A 2017 report from the Standing Senate Committee on Aboriginal Peoples detailed the severity of the housing crisis in Inuit Nunangat and called on the federal government to provide stable, long-term funding, among other measures.

In March 2021, then Nunavut NDP member of Parliament Mumulaaq Qaqqaq released a report documenting “inhumane” housing conditions in several communities, including holes in walls, sewage problems and crumbling floors.

Qaqqaq said the fault “lies squarely with the federal government,” as the Nunavut Housing Corporation is underfunded.

“My people need help. They need that help now. Promises don’t get rid of mould. Words don’t fix windows and doors. Empathy doesn’t fix leaking pipes,” she wrote.

Living in poor housing conditions has been linked to the spread of disease, chronic illness, poor mental health and family violence, and can contribute to poor socio-economic outcomes. A 2019 study in the Journal of Epidemiology and Community Health found it to be a factor in the disproportionately high rates of tuberculosis among Inuit.

Housing issues in Northern Canada are made worse by the cold and changing climate, a lack of transportation infrastructure, a short construction season and high costs.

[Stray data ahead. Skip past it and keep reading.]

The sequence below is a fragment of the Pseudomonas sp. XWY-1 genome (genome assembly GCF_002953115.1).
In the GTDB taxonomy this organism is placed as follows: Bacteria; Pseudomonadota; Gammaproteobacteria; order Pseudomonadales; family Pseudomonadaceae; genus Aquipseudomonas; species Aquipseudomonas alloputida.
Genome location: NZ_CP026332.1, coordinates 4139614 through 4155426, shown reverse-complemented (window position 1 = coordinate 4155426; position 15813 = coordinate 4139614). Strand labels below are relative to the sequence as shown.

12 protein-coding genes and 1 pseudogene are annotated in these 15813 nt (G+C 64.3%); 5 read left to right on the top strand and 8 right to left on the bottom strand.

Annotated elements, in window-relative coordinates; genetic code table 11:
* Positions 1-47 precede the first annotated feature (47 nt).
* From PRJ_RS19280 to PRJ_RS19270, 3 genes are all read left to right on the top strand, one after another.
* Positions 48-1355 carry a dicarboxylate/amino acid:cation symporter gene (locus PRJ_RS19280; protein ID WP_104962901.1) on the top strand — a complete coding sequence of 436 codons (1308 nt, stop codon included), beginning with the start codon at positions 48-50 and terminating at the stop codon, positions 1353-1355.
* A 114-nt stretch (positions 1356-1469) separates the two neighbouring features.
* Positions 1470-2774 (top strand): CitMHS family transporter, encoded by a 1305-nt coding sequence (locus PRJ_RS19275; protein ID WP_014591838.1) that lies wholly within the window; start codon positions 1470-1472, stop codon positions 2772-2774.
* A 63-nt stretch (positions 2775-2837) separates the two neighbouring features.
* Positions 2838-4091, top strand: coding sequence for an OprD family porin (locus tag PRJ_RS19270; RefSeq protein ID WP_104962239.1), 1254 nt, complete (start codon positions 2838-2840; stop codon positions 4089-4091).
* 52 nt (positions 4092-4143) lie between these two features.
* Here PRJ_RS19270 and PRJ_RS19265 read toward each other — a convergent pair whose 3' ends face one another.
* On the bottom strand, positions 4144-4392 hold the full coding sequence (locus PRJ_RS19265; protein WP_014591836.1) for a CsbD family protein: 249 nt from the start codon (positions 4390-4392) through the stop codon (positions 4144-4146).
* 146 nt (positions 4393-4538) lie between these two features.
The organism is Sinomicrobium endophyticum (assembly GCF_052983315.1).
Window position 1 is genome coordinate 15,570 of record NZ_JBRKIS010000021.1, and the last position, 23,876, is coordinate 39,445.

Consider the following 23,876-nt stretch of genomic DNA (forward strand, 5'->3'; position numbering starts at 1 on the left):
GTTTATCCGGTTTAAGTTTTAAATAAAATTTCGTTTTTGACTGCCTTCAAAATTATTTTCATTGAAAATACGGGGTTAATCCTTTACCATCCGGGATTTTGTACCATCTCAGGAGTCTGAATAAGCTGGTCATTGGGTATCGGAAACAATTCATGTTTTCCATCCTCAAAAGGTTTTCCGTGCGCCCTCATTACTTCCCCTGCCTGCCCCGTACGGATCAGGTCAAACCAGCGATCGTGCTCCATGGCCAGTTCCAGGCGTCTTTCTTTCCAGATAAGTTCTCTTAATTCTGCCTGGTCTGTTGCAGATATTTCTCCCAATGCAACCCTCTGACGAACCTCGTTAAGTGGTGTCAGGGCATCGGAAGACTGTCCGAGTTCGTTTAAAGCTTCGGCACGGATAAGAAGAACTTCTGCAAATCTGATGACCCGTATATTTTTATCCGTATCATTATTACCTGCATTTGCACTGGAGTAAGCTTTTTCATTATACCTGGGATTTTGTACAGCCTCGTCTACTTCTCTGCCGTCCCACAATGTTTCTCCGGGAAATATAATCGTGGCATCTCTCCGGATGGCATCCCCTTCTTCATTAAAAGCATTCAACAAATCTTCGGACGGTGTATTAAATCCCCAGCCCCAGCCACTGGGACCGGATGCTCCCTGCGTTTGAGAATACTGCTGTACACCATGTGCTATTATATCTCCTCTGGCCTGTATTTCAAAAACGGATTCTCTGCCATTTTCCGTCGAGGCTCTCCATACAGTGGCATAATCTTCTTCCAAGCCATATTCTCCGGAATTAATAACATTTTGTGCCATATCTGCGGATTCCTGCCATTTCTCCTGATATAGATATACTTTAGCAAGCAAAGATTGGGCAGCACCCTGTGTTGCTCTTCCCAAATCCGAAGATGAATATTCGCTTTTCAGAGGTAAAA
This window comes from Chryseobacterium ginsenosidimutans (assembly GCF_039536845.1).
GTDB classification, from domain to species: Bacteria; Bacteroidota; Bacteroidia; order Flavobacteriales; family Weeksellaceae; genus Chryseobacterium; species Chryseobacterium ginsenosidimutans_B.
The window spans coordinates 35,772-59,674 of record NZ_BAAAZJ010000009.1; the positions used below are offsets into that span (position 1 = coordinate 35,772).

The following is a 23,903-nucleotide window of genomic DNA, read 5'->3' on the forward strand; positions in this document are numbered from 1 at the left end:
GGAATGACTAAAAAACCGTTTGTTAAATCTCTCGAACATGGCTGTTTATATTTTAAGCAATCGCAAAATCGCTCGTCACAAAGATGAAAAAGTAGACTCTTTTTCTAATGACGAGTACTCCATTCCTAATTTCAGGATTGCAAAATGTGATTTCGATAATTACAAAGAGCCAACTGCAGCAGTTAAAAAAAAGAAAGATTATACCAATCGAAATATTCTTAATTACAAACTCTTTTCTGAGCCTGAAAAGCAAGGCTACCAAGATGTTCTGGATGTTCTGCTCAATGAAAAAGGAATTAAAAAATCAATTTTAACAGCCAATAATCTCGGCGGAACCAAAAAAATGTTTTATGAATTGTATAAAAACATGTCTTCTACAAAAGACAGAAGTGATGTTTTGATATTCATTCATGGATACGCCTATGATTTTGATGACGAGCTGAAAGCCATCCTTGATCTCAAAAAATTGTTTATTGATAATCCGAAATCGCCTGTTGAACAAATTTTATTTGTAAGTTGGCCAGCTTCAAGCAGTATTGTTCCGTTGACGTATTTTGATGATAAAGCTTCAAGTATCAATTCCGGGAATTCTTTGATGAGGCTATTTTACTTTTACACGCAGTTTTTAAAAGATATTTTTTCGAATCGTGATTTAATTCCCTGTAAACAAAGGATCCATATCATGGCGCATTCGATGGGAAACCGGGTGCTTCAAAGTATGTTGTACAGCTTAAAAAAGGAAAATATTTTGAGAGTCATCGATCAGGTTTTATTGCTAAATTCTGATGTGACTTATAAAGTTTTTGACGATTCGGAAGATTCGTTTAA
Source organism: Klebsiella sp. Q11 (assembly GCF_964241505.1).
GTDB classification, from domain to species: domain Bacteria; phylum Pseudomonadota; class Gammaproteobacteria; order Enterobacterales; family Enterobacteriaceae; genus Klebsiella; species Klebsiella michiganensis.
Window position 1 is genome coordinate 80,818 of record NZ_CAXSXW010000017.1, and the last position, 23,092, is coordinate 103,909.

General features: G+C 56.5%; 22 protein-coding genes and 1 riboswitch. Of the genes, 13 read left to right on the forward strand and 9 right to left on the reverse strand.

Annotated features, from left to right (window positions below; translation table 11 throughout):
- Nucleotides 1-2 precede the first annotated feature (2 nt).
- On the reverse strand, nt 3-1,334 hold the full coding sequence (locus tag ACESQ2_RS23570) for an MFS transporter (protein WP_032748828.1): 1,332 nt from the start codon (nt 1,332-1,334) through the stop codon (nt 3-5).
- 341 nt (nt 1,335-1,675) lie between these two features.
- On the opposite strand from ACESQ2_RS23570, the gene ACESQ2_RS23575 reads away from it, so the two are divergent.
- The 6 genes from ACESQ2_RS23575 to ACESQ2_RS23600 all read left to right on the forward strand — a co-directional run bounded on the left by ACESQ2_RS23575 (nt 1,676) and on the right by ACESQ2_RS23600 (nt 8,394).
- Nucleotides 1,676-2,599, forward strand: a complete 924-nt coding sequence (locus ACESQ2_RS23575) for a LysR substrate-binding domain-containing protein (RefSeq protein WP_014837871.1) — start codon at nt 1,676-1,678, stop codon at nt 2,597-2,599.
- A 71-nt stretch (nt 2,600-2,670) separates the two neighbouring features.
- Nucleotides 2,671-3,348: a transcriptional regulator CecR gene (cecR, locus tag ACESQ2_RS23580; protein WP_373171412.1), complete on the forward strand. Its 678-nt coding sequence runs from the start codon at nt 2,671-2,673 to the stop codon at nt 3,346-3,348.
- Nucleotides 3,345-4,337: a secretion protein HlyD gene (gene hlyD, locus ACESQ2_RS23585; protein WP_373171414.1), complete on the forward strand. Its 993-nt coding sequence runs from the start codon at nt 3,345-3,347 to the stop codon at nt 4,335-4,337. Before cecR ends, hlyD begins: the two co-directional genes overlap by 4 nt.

In a 2022 pre-budget submission, Inuit Tapiriit Kanatami, an organization representing Inuit in Canada, said it would take more than $3 billion over the next decade to construct needed new housing and maintain and repair existing homes in Inuit Nunangat.

The 2022 federal budget promised $150 million between 2022 and 2024 to support affordable housing and related infrastructure in the North, including $60 million each to N.W.T. and Nunavut. It also included $845 million over seven years for housing in Inuit communities and plans to co-develop and launch a northern, urban and rural Indigenous housing strategy.

The federal government said that since 2018, Inuit regions have built 120 units with funding through the Inuit Nunangat Housing Strategy. Since the end of 2021, it said, a total of $173.8 million had been invested in creating or repairing 873 housing units in Inuit Nunangat through the National Housing Strategy.